I’ve been looking at a lot of portfolios lately,* and I’ve heard the same phrase about five times this week. Someone has sent me a book on behalf of someone else and commented, “They’re better than their book.”
I don’t know what to do with that. I totally trust the people passing these books on to me, but I can’t help but ask why the person’s book isn’t as good as they supposedly are. “They’re better than their book” is like saying “Our product is better than our ads make it seem.”
Your book represents you. It represents the way you think. So if your book isn’t as good as you are, you’d better get to work on making it better. If you’re not getting the opportunities, do something on the side. Give yourself some fake assignments. You’re competing with people whose books are probably better than they are. That’s the reality of the situation.
If your book isn’t as good as you are, then your book could be better. So why isn’t it?
*We’re hiring all creative levels. Drop me a line or send me your stuff if you’re interested.
The summer between my first and second years of portfolio school, I interned at GSD&M. (I don’t think GSD&M has hosted interns from my school since. Make of that what you will.)
We knew the agency was involved in a high-profile pitch, so we asked if we could help out. We were given the same brief as the other four or five teams, and went to work.
At the initial internal presentation, we went first. (Whether we were over eager or being picked on, I don’t recall.) About halfway through our stack of paper the group creative director asked us to stop. He’d seen enough. We were a little off strategy.
That was more than a little crushing. But the real insult was when he went next and presented an ad that was simply the strategy statement as a headline with a relevant photo. Not everyone oohed and aahed. But a few did.
We brought in a ream of envelope-pushing ideas, and you just art direct the brief?! Geez, I’ll be a GCD if that’s all you have to do.
I learned two things from this experience:
- Anything art directed is going to have more impact than something drawn with a Sharpie. In group presentations, quality is going to beat quantity. (That said, don’t waste your time laying out concepts when you should be thinking.)
- The strategy as a headline is actually a great place to start. And in retrospect, I think that was what the GCD was trying to do. It keeps you from veering off course. And when you’re able to root the execution in strategic thinking, it becomes substantially more sellable internally, to the client, and to the public. (That said, don’t use the strategy statement as a headline as anything but a jumping off point.)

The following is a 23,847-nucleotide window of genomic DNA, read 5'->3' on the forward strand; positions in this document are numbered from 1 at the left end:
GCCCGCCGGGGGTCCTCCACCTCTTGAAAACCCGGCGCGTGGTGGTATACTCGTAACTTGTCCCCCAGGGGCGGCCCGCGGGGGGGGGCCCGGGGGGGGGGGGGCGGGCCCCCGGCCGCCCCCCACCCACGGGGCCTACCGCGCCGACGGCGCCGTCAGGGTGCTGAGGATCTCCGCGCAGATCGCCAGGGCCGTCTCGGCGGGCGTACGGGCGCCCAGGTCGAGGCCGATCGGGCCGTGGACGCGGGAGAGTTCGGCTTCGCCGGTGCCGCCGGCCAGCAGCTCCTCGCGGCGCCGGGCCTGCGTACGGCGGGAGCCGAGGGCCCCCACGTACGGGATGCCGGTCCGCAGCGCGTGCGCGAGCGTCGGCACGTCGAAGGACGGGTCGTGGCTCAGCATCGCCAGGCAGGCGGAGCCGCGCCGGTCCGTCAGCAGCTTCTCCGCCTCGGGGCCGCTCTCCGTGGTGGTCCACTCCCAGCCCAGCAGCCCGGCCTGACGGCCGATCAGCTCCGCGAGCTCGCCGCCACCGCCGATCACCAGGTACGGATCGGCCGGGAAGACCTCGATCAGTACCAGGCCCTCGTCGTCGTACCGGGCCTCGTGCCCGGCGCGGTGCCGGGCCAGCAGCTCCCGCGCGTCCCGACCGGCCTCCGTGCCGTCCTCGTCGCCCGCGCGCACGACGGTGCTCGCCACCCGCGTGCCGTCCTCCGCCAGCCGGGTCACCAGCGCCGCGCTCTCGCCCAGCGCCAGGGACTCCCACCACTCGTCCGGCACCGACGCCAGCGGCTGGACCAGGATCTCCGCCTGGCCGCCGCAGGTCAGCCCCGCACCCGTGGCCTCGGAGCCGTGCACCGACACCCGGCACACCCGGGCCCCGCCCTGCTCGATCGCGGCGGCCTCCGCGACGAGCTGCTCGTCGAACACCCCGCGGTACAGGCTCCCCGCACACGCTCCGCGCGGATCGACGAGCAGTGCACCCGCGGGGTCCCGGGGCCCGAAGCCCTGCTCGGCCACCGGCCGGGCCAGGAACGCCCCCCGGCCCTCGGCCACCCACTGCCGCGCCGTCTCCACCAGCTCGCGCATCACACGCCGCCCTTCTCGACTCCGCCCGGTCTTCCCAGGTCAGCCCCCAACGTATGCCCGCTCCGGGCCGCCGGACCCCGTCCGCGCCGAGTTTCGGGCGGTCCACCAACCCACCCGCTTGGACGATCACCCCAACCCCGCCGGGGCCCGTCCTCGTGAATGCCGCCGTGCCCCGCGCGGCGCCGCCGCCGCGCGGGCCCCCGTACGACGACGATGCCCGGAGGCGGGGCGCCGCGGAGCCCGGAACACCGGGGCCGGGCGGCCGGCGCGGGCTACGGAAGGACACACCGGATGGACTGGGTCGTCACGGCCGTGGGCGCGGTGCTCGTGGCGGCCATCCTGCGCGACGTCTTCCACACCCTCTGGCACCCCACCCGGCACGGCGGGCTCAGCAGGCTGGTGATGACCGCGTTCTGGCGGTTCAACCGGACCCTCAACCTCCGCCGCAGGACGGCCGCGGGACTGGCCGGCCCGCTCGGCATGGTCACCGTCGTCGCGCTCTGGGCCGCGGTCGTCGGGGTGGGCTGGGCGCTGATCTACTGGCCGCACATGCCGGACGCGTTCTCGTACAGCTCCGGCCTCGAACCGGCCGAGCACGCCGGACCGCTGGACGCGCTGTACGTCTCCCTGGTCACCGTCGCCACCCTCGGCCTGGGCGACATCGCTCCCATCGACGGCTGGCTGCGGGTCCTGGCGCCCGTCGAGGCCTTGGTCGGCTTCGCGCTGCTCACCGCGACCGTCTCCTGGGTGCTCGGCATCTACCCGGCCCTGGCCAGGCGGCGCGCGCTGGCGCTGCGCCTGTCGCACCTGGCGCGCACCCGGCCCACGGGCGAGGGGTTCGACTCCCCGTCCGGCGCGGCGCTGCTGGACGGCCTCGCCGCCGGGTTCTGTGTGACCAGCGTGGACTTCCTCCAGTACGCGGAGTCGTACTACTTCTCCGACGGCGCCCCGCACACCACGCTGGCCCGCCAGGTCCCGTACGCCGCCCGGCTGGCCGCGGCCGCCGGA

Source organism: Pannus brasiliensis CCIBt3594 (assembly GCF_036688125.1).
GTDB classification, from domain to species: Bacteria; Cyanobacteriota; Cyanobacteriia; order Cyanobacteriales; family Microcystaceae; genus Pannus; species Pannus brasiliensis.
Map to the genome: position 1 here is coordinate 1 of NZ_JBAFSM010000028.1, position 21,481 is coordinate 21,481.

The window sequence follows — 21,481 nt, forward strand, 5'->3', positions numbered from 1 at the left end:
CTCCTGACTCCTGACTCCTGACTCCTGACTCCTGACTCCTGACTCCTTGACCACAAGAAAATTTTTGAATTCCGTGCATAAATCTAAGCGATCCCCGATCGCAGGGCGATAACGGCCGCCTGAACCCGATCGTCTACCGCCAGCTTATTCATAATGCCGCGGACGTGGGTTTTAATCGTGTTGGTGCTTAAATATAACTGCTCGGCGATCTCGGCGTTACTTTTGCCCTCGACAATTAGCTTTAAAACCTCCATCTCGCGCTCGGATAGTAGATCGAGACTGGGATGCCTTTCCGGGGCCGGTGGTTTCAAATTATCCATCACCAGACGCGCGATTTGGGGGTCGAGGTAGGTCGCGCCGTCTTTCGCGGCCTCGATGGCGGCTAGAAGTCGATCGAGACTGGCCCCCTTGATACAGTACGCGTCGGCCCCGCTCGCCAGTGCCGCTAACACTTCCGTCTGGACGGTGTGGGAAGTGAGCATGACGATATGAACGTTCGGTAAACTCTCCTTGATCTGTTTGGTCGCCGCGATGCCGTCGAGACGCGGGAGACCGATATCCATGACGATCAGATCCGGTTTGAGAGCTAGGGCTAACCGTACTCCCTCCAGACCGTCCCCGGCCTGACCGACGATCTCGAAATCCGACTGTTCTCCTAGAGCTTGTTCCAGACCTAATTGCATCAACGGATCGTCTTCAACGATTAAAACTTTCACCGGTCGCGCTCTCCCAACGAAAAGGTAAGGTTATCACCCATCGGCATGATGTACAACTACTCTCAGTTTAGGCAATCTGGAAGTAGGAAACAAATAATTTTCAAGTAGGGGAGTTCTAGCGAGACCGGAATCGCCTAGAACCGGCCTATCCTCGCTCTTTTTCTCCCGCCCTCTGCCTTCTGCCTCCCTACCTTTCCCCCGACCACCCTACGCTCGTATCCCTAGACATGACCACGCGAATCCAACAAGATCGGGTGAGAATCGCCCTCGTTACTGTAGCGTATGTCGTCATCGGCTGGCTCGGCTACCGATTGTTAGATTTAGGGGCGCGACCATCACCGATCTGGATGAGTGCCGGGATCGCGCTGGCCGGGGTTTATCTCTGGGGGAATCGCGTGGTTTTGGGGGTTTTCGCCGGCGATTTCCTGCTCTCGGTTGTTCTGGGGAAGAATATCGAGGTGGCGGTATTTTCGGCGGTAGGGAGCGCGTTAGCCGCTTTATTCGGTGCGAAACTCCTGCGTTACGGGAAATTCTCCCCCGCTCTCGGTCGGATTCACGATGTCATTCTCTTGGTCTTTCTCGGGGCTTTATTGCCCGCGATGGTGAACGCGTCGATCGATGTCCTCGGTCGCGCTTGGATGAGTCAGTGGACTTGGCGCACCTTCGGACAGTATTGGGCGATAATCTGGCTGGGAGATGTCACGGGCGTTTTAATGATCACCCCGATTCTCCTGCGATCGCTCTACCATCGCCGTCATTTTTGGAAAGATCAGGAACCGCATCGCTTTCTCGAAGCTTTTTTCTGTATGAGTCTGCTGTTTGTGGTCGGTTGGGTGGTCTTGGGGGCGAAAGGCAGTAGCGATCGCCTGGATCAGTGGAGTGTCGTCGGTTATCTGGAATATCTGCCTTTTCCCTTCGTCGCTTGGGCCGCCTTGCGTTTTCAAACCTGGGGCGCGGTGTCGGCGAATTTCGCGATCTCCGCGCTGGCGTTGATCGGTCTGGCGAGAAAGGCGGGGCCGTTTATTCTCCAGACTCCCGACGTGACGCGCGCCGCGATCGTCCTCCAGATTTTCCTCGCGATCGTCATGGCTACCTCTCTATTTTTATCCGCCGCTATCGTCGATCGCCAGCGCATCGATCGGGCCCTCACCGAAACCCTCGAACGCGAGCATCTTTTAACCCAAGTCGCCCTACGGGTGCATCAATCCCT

You will find a lot of frustration in the ad business. There will be many many people saying “You can’t do that because…” There will be many opportunities to throw up your hands and settle for something less than stellar. I want to share a time when I did just that and wished I hadn’t.
Years ago, I did a stint on the U.S. Postal Service. They were a tough client, with lots of layers and lots of rules. Probably no real surprise there–they’re the government. Anyway, we were trying to get some print ads out the door for a line of products meant to help small businesses. After rounds of rejected taglines, I just gave them a very straightforward one: “Tools for small business.” Approved.
Then legal chimed in. “Tools for small business” was being used (I think by IBM). I hate legal feedback like that. How could someone trademark such a simple line? Fine, I thought. “Tools TO HELP small business.” How’s that? Done. Approved.
A couple weeks later, I’m walking down the street in Chicago and I see a mail truck with “Tools to help small business” painted on the side. Turns out, all of the mail trucks in Chicago had my line on them. In fact, every postal service truck in every major city in the country had my line on it.
Was it a terrible line? I can think of worse. But it was a lazy line. And had I known it would end up being the most visible thing I’d ever write, I sure would have spent a little more time on it. Just something to remember when you’re tired of writing lines. You never know where they might end up.